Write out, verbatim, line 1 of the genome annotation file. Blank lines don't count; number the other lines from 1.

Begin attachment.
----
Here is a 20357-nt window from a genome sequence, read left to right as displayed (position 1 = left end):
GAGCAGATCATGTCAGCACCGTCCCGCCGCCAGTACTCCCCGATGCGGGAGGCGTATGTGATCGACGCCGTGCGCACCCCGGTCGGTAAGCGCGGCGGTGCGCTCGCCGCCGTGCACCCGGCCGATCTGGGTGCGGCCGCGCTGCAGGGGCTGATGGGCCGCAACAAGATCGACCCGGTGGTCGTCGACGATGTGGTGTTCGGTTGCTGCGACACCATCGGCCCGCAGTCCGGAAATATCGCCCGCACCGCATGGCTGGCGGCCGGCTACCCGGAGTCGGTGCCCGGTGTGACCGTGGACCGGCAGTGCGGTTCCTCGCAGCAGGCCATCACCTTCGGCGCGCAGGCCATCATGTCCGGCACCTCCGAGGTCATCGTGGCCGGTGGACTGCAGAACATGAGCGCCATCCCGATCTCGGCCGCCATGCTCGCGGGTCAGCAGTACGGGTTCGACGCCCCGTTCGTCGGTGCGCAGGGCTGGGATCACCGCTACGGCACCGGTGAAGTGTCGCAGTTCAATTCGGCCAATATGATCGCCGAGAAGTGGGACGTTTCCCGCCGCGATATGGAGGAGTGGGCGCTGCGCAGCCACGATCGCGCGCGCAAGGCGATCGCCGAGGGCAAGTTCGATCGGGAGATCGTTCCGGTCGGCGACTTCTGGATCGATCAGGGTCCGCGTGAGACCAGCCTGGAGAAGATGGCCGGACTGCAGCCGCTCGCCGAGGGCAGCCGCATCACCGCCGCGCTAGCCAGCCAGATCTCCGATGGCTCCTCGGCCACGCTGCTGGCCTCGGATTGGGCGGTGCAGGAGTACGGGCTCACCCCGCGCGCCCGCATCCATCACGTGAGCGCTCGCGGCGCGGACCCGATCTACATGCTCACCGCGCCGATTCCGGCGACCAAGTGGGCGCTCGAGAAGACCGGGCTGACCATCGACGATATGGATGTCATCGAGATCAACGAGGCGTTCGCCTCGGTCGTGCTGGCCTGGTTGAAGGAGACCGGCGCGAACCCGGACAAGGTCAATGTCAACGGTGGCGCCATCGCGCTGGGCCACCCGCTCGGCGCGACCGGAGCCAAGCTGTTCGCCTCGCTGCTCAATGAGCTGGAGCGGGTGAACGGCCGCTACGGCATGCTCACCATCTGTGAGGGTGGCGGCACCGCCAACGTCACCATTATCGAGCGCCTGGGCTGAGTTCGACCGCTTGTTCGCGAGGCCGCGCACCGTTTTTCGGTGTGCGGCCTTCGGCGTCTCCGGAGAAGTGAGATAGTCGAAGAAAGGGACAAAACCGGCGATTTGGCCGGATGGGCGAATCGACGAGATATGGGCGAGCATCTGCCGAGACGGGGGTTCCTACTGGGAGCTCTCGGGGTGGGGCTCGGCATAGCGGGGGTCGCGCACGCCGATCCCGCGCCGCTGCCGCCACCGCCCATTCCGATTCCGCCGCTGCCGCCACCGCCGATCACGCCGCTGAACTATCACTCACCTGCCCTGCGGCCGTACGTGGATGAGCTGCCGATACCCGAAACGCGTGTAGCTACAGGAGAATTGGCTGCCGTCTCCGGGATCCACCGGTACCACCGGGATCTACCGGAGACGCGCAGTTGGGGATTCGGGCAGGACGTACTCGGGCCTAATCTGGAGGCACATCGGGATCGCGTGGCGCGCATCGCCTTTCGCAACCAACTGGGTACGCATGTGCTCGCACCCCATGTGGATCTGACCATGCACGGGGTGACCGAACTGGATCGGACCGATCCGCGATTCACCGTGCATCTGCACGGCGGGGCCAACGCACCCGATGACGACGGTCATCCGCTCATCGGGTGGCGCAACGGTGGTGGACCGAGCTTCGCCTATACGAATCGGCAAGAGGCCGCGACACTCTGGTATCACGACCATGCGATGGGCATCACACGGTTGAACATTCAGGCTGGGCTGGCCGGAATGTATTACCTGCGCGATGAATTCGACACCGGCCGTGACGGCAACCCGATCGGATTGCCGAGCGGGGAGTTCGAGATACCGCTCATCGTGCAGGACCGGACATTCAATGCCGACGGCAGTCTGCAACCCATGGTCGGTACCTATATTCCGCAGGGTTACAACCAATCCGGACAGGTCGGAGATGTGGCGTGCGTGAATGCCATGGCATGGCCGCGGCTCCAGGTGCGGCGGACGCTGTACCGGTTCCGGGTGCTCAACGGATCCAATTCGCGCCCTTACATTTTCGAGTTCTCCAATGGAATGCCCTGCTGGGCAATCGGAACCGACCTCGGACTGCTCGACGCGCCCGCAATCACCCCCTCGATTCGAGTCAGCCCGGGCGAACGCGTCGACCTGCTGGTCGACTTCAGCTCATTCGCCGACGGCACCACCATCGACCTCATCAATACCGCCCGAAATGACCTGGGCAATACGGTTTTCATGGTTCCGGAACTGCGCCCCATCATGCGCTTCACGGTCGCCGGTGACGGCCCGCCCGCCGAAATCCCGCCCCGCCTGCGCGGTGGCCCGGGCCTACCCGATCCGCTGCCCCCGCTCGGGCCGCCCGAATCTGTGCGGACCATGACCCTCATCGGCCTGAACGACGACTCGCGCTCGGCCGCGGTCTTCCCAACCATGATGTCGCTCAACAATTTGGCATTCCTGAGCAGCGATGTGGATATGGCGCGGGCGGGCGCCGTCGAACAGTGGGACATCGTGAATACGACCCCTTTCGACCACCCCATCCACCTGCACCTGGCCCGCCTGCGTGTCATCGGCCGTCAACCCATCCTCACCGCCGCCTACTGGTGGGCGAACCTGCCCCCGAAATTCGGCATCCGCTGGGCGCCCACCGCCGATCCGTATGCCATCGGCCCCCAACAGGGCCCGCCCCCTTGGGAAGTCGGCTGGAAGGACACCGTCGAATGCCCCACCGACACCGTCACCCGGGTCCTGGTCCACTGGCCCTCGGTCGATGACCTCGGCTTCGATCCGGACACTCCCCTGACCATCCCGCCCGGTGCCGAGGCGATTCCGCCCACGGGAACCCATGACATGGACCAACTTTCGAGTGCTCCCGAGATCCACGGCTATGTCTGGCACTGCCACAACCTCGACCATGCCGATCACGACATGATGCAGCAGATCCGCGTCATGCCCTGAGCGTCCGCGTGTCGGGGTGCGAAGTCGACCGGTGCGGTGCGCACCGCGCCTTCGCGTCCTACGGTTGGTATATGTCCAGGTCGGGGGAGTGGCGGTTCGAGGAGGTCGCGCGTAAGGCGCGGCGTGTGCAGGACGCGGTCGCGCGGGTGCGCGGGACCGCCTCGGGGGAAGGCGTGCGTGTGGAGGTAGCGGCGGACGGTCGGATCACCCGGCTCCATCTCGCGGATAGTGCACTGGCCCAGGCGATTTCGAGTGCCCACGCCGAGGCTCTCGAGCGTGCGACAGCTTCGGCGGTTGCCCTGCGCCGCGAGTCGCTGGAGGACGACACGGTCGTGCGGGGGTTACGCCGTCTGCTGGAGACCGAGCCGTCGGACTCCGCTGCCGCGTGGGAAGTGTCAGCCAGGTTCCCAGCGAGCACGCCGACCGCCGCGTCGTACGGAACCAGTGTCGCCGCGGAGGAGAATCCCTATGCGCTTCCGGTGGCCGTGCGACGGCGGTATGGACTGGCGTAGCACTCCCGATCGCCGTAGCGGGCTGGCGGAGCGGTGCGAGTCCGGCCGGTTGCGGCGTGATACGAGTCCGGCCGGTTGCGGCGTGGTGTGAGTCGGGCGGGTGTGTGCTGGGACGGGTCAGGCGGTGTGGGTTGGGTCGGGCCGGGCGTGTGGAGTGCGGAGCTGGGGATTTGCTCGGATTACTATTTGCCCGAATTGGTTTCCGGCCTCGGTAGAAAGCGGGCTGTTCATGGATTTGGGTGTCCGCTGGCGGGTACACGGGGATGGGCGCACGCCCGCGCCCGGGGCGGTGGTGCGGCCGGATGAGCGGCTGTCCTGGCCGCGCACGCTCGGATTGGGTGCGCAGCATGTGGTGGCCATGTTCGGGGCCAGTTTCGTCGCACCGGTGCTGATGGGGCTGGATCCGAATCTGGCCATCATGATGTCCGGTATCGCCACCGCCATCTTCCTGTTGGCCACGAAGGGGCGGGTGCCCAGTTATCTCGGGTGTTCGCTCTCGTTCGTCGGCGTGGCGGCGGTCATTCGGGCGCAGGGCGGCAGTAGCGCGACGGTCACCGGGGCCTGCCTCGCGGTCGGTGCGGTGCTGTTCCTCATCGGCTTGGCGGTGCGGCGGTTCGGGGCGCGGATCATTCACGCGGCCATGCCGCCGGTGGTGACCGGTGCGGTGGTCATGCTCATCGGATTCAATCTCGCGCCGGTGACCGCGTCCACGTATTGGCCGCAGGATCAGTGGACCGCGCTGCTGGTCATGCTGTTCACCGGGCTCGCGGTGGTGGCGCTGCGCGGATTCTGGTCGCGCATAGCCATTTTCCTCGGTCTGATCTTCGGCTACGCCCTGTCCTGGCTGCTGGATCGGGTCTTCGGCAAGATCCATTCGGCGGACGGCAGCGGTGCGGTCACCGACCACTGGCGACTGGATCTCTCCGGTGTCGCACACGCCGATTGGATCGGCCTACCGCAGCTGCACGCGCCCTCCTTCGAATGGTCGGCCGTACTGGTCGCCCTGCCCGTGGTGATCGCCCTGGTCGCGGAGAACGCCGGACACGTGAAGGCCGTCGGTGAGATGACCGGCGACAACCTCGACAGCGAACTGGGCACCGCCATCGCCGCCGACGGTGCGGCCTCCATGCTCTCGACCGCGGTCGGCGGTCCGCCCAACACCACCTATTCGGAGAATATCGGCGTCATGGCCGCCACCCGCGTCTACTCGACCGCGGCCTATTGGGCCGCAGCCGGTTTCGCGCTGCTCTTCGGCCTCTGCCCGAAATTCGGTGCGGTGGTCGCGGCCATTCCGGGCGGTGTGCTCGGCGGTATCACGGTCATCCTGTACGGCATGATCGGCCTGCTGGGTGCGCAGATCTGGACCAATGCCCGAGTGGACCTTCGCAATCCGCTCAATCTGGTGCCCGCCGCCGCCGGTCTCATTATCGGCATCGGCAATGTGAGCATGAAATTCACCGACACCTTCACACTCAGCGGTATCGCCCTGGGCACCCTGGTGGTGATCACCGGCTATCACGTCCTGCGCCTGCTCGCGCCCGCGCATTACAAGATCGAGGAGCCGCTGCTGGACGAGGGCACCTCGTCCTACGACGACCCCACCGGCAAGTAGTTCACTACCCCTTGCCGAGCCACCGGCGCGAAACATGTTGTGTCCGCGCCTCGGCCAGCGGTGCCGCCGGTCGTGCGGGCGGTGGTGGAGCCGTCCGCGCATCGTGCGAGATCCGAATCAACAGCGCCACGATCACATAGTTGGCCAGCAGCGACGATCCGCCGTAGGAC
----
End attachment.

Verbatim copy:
Here is a 20357-nt window from a genome sequence, read left to right as displayed (position 1 = left end):